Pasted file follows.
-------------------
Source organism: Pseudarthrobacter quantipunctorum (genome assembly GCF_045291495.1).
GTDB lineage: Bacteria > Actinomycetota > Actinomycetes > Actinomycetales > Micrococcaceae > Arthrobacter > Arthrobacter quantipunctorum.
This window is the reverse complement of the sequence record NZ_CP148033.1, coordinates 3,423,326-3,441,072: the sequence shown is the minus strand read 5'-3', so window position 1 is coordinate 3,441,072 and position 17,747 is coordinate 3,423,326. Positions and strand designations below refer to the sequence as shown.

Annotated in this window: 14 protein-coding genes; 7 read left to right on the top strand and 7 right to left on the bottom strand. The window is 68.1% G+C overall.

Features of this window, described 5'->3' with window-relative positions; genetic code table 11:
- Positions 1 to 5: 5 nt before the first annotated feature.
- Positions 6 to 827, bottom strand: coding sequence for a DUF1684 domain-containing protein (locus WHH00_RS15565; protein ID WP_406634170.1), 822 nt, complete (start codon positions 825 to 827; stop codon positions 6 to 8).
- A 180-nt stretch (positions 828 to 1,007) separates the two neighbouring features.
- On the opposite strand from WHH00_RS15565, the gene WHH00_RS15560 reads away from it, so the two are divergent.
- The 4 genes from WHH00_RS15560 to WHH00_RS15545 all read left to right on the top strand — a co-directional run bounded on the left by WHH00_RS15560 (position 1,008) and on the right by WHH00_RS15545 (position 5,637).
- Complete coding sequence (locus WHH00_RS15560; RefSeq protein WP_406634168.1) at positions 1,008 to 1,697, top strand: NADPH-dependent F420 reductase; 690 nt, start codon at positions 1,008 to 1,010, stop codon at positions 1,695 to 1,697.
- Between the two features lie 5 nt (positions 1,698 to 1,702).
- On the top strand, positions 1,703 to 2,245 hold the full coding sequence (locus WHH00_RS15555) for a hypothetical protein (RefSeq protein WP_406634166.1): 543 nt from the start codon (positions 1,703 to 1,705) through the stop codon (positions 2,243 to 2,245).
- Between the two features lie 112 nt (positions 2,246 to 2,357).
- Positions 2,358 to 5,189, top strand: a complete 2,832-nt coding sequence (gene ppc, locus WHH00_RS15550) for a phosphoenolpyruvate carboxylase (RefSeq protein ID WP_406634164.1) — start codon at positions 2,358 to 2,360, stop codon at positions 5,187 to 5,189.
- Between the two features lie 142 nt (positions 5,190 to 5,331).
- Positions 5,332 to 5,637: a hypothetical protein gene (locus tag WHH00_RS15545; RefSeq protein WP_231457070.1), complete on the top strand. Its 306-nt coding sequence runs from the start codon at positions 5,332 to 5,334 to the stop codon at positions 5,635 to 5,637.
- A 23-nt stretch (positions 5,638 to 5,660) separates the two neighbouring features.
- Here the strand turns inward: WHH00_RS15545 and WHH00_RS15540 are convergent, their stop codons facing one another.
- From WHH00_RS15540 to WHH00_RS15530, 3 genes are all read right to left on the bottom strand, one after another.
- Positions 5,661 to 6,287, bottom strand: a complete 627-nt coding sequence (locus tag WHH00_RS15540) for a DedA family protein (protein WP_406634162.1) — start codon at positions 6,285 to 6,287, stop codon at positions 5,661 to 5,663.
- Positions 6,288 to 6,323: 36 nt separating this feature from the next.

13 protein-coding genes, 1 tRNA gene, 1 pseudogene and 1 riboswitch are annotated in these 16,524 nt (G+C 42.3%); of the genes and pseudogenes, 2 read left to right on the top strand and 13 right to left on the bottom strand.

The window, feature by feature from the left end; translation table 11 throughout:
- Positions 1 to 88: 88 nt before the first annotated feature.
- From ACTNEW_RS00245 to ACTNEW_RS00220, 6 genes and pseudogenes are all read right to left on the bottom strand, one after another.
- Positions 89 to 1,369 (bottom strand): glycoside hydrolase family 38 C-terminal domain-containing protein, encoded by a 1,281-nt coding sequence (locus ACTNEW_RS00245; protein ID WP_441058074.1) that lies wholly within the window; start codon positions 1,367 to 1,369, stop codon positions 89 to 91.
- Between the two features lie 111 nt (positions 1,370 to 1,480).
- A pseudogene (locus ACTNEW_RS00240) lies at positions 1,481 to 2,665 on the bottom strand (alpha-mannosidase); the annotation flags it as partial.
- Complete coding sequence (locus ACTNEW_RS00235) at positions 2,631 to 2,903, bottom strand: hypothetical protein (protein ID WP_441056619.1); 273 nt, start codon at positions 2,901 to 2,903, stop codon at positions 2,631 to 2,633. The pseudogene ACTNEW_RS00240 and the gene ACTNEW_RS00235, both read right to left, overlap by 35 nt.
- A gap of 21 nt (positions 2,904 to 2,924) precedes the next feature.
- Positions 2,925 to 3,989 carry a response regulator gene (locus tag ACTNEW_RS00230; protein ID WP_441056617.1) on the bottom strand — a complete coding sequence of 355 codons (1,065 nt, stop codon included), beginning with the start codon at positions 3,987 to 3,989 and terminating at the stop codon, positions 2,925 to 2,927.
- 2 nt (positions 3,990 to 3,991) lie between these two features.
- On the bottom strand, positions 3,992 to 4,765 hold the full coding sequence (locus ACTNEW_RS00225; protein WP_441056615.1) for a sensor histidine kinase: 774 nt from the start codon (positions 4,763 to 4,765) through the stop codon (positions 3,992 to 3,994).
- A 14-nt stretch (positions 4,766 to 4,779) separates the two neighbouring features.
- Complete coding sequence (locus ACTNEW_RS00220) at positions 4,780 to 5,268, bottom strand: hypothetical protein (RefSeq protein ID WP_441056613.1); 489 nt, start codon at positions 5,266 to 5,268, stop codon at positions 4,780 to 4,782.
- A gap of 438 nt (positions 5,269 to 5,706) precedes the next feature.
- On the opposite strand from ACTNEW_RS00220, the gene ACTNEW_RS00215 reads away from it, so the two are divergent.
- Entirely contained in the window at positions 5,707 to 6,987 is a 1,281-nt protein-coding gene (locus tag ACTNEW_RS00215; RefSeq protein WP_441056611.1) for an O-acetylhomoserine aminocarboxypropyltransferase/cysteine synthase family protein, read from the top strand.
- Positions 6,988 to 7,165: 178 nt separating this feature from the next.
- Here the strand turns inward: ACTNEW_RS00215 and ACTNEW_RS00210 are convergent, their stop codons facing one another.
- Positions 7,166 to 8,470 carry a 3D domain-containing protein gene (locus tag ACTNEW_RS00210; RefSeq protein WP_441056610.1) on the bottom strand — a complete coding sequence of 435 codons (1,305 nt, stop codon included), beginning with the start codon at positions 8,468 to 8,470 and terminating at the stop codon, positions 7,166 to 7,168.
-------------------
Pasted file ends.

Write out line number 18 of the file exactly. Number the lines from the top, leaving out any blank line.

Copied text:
- A 23-nt stretch (positions 5,638 to 5,660) separates the two neighbouring features.